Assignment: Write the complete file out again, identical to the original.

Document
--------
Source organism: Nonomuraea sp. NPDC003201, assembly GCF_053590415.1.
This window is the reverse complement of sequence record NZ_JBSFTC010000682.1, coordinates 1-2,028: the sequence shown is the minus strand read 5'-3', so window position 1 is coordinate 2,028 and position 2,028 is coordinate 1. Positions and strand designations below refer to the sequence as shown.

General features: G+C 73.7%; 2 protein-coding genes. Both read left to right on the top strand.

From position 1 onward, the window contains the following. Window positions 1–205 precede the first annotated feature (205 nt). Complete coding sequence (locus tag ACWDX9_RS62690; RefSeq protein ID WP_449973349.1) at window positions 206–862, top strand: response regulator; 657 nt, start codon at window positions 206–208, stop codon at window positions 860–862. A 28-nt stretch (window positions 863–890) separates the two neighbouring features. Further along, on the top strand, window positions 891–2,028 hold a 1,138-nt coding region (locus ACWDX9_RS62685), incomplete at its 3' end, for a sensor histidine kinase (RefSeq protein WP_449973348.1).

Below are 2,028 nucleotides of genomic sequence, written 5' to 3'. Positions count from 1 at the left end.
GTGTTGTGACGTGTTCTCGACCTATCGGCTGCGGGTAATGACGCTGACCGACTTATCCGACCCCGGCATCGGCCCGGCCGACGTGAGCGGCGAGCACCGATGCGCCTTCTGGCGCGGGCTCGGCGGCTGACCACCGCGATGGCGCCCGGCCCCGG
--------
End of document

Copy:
Source organism: Nonomuraea sp. NPDC003201, assembly GCF_053590415.1.
This window is the reverse complement of sequence record NZ_JBSFTC010000682.1, coordinates 1-2,028: the sequence shown is the minus strand read 5'-3', so window position 1 is coordinate 2,028 and position 2,028 is coordinate 1. Positions and strand designations below refer to the sequence as shown.

General features: G+C 73.7%; 2 protein-coding genes. Both read left to right on the top strand.

From position 1 onward, the window contains the following. Window positions 1–205 precede the first annotated feature (205 nt). Complete coding sequence (locus tag ACWDX9_RS62690; RefSeq protein ID WP_449973349.1) at window positions 206–862, top strand: response regulator; 657 nt, start codon at window positions 206–208, stop codon at window positions 860–862. A 28-nt stretch (window positions 863–890) separates the two neighbouring features. Further along, on the top strand, window positions 891–2,028 hold a 1,138-nt coding region (locus ACWDX9_RS62685), incomplete at its 3' end, for a sensor histidine kinase (RefSeq protein WP_449973348.1).

Below are 2,028 nucleotides of genomic sequence, written 5' to 3'. Positions count from 1 at the left end.
GTGTTGTGACGTGTTCTCGACCTATCGGCTGCGGGTAATGACGCTGACCGACTTATCCGACCCCGGCATCGGCCCGGCCGACGTGAGCGGCGAGCACCGATGCGCCTTCTGGCGCGGGCTCGGCGGCTGACCACCGCGATGGCGCCCGGCCCCGG